At a press conference Monday afternoon, Malaysian authorities said both ships were heading toward Singapore from the South China Sea when the collision occurred. They described the area as very busy, with some 80,000 ships passing through it every year.

Both ships should have reported in to what the Malaysian authorities called a maritime “traffic separation scheme,” essentially air traffic control for ships.

Francona said no matter what the tanker did, the faster, more-nimble US destroyer should have been able to avoid a collision.

“How does a state-of-the-art Navy destroyer equipped with multiple radar systems and communications gear with a full bridge watch not see, detect and evade a 30,000 ton slow-moving (10 knots) behemoth?” Francona asked.

Search and rescue

In addition to the 10 missing sailors, the Navy said five were injured in the collision. Four of those were flown by a Singapore Navy helicopter to a hospital in Singapore with non-life-threatening injuries, Navy said.

Search and rescue efforts are under way, the Navy statement said, with helicopters and Marine Corps Osprey aircraft from the amphibious assault ship USS America responding. Singaporean ships and helicopters were also responding, the Navy added.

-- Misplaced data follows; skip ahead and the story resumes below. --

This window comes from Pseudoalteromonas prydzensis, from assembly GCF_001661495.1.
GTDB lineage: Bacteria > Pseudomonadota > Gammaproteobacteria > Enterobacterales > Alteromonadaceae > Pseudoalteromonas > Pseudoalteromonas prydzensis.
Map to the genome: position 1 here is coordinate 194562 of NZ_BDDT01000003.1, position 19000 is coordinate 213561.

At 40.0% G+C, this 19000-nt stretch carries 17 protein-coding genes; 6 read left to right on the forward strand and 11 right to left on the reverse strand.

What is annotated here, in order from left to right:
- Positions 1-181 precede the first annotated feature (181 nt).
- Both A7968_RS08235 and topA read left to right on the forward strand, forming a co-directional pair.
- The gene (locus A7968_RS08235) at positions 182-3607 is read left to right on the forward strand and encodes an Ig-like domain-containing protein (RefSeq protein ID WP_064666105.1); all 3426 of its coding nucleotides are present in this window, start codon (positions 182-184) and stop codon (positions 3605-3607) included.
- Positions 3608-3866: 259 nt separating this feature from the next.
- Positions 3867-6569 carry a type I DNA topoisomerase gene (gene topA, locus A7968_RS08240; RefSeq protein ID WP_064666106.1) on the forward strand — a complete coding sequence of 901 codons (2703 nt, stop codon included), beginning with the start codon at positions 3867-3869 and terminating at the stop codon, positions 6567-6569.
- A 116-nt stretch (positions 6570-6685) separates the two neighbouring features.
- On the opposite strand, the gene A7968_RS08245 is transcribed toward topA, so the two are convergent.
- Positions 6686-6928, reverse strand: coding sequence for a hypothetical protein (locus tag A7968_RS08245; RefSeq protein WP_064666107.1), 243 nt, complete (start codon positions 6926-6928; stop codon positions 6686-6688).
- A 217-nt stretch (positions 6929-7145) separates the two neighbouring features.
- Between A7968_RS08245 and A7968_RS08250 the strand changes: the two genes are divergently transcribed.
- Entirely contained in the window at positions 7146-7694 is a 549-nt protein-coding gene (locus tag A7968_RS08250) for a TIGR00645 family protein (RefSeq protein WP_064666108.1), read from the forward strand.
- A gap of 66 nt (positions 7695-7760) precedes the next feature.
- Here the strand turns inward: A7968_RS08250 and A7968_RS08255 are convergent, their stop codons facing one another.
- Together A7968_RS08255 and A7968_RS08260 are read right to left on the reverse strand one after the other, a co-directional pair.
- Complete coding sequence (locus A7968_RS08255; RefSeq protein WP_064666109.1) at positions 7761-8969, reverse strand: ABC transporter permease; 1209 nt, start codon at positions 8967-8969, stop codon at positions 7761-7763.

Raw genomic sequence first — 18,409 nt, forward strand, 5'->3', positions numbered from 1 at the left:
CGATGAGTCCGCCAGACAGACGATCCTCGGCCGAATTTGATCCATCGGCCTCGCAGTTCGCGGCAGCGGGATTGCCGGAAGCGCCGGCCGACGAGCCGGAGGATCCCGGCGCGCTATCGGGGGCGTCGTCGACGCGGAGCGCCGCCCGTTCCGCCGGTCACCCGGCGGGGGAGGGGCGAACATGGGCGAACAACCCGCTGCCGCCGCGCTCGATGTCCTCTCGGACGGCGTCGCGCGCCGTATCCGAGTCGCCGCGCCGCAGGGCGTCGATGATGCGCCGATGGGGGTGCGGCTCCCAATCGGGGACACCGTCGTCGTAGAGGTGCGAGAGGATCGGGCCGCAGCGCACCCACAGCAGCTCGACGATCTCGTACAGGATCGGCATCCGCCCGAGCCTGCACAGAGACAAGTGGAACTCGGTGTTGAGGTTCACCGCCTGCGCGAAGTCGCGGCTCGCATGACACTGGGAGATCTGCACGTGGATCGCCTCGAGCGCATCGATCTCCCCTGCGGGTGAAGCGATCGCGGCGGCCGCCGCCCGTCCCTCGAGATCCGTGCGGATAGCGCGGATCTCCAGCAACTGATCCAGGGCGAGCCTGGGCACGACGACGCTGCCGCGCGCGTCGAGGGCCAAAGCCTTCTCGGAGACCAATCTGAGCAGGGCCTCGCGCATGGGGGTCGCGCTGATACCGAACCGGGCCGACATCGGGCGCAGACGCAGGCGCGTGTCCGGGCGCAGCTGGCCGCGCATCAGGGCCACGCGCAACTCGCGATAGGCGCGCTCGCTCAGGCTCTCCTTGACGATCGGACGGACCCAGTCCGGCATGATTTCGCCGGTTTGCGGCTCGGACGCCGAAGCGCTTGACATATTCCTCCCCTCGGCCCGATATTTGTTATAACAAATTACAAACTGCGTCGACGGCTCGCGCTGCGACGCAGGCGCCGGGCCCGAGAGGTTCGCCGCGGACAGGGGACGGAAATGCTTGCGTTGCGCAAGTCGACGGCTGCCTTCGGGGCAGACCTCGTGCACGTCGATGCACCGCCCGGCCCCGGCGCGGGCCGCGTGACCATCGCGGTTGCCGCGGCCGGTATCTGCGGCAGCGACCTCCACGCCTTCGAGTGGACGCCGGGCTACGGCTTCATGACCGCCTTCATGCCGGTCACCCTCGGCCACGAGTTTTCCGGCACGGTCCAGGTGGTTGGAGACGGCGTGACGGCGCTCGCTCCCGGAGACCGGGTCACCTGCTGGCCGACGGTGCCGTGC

A US Navy official told CNN the McCain had experienced a loss of steering before the collision, but that steering had been regained.

Merchant marine websites describe the Alnic MC as a 30,000-ton, 600-foot-long oil tanker flying a Liberian flag.

The Maritime and Port Authority of Singapore said the Alnic sustained damage to a tank at its bow, about seven meters (23 feet) above the waterline. No one was injured on the tanker, it said, and no oil spill was reported.

The McCain is named for the father and grandfather of US Sen. John McCain. Both of McCain’s relatives were US Navy admirals. The senator was a captain in the US Navy.

The vessel is 505 feet long and displaces about 9,000 tons and its homeport is Yokosuka, Japan.

Fourth incident this year

The McCain collision marks the fourth incident involving a US Navy warship in the Pacific this year.

On June 17, the USS Fitzgerald collided with a container ship off the coast of Japan. That collision resulted in the deaths of seven US sailors. It will be transported to the US for repairs.

On May 9, the guided-missile cruiser USS Lake Champlain was struck by a small fishing boat off the Korean Peninsula.

And in late January, the guided-missile cruiser USS Antietam ran aground while trying to anchor in Tokyo Bay.

All four of the US warships are equipped with the Aegis missile defense system.

In a report on the Fitzgerald collision released just last week, the Navy it would review its training and qualification procedures.

“The collision was avoidable and both ships demonstrated poor seamanship. Within Fitzgerald, flawed watch stander teamwork and inadequate leadership contributed to the collision,” a 7th Fleet statement said.

Earlier this month, the McCain carried out a freedom-of-navigation operation in the South China Sea, sailing within six nautical miles of Mischief Reef, one of the artificial islands built by China in the Spratlys.